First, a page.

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Friday, June 19, 2015

We Are A Nation Of Immigrants

Mr. Speaker, women and men of the House, I rise in support of the pending motion.

Every person in this Chamber is a proud American. Our ancestors come from different places; practice different faiths; eat different meals. But we share one nation and one set of ideals. We share a belief in the greatness of our country. A belief that what makes us a great nation isn’t our sameness, but our diversity. Today in the hallways of this magnificent building we saw some of Maine’s diversity. There were people here who came from Angola, Burundi, the Democratic Republic of Congo, the Congo Brazzaville, Djibouti, Mauritania, Rwanda, Somalia.

They hail from the continent of my ancestors, who did not come to these shores by choice. Ancestors who did not come to these shores fleeing anything. Still, I love America more than any other country on earth, and I wish to be nowhere else.

It has already been quoted, but I am going to quote it again:

Give me your tired, your poor,
Your huddled masses yearning to breathe free,
The wretched refuse of your teeming shore.
Send these, the homeless, tempest-tossed, to me:
I lift my lamp beside the golden door.

I am certain, Mr. Speaker, that every person here, every person listening or watching online, knows that those closing lines from Emma Lazarus’ 1883 sonnet entitled “The New Colossus” are emblazoned on a bronze plaque on the pedestal of the Statue of Liberty, placed there in 1903.

We are a nation of immigrants.

Let us never forget.

As Thomas Jefferson challenges us, "[s]hall we refuse the unhappy fugitives from distress that hospitality which the savages of the wilderness extended to our fathers arriving in this land? Shall oppressed humanity find no asylum on this globe?”
We are a nation of immigrants.

Let us be reminded by the international community through the Universal Declaration of Human Rights, for which the United States voted, that “[e]veryone has the right to seek and to enjoy in other countries asylum from persecution.”

We are a nation of immigrants.

Let us never forget.

Throughout this conversation, we have heard arguments such as: “We can’t even afford to take care of our own; we can’t help our disadvantaged, our elderly, and our infirm, so we can’t help them.” I say, Why not? Why can’t we? From the long perspective of human history, from before the times of the Pharaohs to now, in the wealthiest nation ever to exist on the earth, can we really cry poverty in good faith?

Throughout this conversation, we have heard fears like this: “They don’t look like us. They don’t speak our language. They worship differently than we do. They have strange ways. They can’t be trusted. They just come here to take from us, to pick our pockets, and live off the dole.”

If we haven’t walked in their shoes, then who are we to judge them?

Mr. Speaker, women and men of the house, have we forgotten what makes us human? How have we forgotten what makes us humane? Have we forgotten the purpose of our government?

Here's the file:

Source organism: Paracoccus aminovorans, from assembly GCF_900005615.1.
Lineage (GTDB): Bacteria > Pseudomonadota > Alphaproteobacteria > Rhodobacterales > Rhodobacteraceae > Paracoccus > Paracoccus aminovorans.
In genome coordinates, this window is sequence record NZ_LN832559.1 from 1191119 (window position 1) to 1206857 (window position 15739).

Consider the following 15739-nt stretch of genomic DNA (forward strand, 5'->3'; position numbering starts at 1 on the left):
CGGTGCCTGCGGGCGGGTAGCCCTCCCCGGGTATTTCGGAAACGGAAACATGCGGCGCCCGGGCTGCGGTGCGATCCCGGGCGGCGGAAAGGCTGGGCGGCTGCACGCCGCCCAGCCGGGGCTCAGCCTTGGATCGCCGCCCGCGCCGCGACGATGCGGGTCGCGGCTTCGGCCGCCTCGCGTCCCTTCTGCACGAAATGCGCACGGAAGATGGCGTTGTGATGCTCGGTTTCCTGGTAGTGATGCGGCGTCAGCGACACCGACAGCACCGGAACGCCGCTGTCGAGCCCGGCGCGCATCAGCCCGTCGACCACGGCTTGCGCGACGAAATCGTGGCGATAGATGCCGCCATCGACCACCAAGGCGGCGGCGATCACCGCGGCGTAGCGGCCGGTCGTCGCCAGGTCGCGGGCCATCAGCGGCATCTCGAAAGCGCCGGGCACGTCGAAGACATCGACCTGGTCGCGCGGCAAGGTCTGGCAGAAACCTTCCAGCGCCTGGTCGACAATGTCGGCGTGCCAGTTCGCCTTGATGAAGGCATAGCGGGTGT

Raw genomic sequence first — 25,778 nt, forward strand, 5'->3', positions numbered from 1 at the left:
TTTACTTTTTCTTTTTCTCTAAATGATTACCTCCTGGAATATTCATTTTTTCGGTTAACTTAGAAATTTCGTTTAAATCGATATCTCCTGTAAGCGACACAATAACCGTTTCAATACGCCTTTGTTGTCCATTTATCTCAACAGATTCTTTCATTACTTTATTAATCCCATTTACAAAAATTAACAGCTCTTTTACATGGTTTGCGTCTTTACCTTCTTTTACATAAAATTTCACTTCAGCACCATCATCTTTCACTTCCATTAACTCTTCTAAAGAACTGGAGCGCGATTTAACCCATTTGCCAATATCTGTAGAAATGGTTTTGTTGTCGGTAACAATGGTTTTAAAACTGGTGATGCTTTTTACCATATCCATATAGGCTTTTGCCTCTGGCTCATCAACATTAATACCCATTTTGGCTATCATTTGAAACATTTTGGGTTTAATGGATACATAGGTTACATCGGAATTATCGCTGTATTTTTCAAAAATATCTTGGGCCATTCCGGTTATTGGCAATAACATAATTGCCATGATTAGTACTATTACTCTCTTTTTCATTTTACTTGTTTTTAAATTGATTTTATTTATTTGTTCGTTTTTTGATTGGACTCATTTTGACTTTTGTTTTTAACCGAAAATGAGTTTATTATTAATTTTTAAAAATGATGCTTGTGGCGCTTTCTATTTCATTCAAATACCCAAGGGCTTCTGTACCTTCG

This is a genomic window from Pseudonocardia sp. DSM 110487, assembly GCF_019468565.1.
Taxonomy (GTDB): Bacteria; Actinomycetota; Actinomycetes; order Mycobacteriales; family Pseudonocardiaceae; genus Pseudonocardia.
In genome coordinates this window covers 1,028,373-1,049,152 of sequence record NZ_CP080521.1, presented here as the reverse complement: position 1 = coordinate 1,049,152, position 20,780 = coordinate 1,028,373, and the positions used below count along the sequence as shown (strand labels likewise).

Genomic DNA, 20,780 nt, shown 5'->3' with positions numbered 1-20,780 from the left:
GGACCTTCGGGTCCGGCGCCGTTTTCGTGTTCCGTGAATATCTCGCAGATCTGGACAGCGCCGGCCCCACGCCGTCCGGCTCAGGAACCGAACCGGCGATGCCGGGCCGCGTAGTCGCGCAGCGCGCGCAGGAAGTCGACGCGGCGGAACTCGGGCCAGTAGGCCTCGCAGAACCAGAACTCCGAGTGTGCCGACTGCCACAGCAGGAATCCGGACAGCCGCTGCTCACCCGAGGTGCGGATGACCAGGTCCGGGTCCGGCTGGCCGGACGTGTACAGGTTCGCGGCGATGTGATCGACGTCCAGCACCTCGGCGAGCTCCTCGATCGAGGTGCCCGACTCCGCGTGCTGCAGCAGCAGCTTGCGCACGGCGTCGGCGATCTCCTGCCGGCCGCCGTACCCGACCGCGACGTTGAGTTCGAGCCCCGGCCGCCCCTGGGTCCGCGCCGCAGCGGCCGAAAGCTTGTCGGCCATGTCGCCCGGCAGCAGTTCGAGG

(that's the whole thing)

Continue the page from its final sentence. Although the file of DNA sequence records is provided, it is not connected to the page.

Our purpose for existing, the principles that guide our work in this Chamber, are laid out in our State Constitution. We have formed the government of the State of Maine [quote] “to establish justice, insure tranquility…promote our common welfare, and secure to ourselves and our posterity the blessings of liberty.” Is not the welfare of all God’s children our “common welfare?” Isn’t treating all of our residents with fairness and equality indeed “justice?” Isn’t our responsibility to truly secure the blessings of liberty for those who have sought refuge among us, fleeing tyranny and civil war?

It breaks my heart that we are even having this debate.

I will quote a passage from The Fire Next Time, by James Baldwin.

“Life is tragic simply because the earth turns and the sun inexorably rises and sets, and one day, for each of us, the sun will go down for the last, last time. Perhaps the whole root of our trouble, the human trouble, is that we will sacrifice all the beauty of our lives, will imprison ourselves in totems, taboos, crosses, blood sacrifices, steeples, mosques, races, armies, flags, nations, in order to deny the fact of death, the only fact we have. It seems to me that one ought to rejoice in the fact of death—ought to decide, indeed, to earn one’s death by confronting with passion the conundrum of life.”

And so in facing the conundrum of life in this debate, I am going to flip the script. I am not going to call them immigrants, or asylum seekers, or legal non-citizens. I am going to call them exactly what they are: human beings seeking a better life in the greatest country on earth.

How can we in good conscience vote to throw decent human beings out onto the streets because our sometimes cold and insensitive language around “welfare cheats and illegals” has been repeated so often we have lost our ability to see the human beings behind the labels?

As Martin Luther King said, “We must come to see that the end we seek is a society at peace with itself, a society that can live with its conscience.”

In order to live with my conscience, I cannot, ought not, will not vote against human beings who need our help. I cannot, ought not, will not pit them against other human beings who need our help. And I cannot, ought not, will not fear what happens at the ballot box in the next election.

Mr. Speaker, women and men of the House, no matter the outcome on this conundrum, this amendment, this vote that we are about to take here this afternoon, I pledge to work with anyone in this Chamber to make sure that our state is more welcoming to young families; more welcoming to people who don’t look like most of us; more welcoming to people from different lands and other countries. And, yes, more welcoming to human beings fleeing the terrible places where life can be found, human beings whose toughness and resilience and ambition will make us a better state now and in the future.

Brilliantly blessed are those who create Unity out of vast Diversity, for they will experience Heaven on Earth.

Mr. Speaker, women and men of the House, let us remember who we are. Let us follow the light of the golden lamp of Lady Liberty and vote to pass this amendment.

Thank you, Mr. Speaker.